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Synopsis: Hamlet

Synopsis: Hamlet

Prince Hamlet of Denmark has been hastily summoned from his studies at Wittenberg to the Danish courts at Elsinore where he deeply mourns the recent death of his father, the king. Adding to his despair is the hasty remarriage of his mother, Gertrude, to his Uncle Claudius, who has seized the Danish throne. Norwegian Prince Fortinbras poses yet another threat to the general peace as he prepares to invade Denmark.

Hamlet is informed by his trusted friend Horatio, as well as by soldiers who keep watch during the night, that his father’s ghost has appeared on the battlements of Elsinore castle. Hamlet attends the watch with them and the ghost appears, informing Hamlet that he was murdered by Claudius, who then set about winning Gertrude’s affections. The ghost implores Hamlet to take revenge against Claudius.

At first, Hamlet is filled with murderous resolve, but soon vacillates between action and inaction, between sanity, madness and feigned madness. In his soliloquies, he expresses his disgust at his own inaction, also considering the possibilities, good and bad, of suicide. Feeling that Ophelia, whom he loves, is being used against him by her father, he repulses her.

Hamlet conceives a plot wherein he can satisfy himself of Claudius’s guilt. He has a band of traveling players perform a play, graphically representing the crimes of his uncle. Claudius’s violent reaction to the play convinces Hamlet of his guilt. Claudius storms from the play where he kneels in private prayer. Hamlet discovers him and resolves to kill him then and there, only to change his mind, fearing that Claudius would be sent to heaven if he were killed while in the act of repentance.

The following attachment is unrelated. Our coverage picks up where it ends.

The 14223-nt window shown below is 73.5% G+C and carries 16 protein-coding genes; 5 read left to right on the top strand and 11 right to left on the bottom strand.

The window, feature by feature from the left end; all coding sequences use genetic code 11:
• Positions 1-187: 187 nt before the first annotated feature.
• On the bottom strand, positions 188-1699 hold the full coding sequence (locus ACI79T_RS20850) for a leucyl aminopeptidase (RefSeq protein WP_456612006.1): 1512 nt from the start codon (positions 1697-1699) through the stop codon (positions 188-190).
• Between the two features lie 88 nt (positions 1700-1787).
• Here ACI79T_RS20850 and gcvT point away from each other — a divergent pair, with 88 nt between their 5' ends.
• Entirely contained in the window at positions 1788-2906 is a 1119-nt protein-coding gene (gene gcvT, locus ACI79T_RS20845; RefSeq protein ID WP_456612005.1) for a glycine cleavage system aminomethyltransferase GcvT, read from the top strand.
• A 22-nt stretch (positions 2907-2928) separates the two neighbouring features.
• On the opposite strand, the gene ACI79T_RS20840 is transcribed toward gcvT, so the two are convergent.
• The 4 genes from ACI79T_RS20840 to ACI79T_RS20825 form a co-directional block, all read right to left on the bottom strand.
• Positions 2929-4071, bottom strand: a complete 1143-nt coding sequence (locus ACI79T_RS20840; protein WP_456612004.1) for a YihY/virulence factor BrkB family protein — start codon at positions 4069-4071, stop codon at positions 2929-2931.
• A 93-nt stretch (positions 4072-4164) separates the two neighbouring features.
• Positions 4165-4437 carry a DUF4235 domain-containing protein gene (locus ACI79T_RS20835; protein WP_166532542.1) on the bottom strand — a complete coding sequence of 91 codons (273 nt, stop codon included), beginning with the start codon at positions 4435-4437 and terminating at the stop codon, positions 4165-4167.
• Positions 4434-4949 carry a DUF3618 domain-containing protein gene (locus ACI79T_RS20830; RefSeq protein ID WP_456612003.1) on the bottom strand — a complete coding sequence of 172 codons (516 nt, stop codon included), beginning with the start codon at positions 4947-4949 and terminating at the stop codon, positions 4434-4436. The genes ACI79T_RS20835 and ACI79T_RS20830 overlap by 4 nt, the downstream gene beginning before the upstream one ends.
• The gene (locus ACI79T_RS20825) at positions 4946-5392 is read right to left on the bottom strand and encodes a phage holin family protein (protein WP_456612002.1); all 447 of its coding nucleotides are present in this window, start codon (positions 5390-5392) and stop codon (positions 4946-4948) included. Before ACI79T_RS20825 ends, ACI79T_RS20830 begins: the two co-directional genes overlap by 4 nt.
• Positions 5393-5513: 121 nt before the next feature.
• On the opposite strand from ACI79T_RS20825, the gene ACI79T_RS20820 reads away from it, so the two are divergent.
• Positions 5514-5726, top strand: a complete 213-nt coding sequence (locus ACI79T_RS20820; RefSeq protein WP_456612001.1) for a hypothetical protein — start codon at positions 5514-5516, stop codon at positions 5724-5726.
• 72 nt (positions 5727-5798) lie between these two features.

Hamlet bolts into his mother’s bedroom, where, it seems to her, he is about to kill her. Instead, he accidentally kills Polonius, the father of Ophelia and Laertes, who is eavesdropping behind the draperies. The ghost of Hamlet’s father appears to him again, but not to the queen, who becomes convinced of Hamlet’s insanity as he carries on an animated conversation with a ghost that is invisible to her.

Claudius exiles Hamlet to England, seemingly for killing Polonius. He also sends secret orders with Hamlet’s guards that Hamlet be executed when he arrives in England. Confused and grief stricken by Hamlet’s seeming indifference and the death of her father, Ophelia goes mad and drowns in a brook, even as word arrives that Hamlet has outwitted his guards, Rosencrantz and Guildenstern, by replacing his name with theirs on the execution orders, and is back in Denmark.

Meanwhile, Laertes, who like Hamlet must avenge his father’s death, attempts to invade the castle. Claudius, however, succeeds in turning Laertes’s wrath against Hamlet. They then plot to kill Hamlet with a poisoned sword in a supposedly friendly fencing match. In case that fails, Claudius will provide a poisoned drink.

The challenge arrives, and Hamlet accepts, supposing it to be a friendly contest. The two arrive in court, and Hamlet has scored two hits when his mother drinks to his health from the poisoned cup. Laertes, now desperate, catches Hamlet off guard and cuts him with the poisoned rapier. Hamlet’s anger is aroused, and he manages to exchange swords with Laertes and to wound him in return. The queen dies, and Laertes confesses his treachery, revealing the entire plot. Hamlet runs Claudius through and forces him to drink the remaining poisoned wine. Hamlet names Fortinbras, whose army is heard in the distance, as successor to the Danish throne.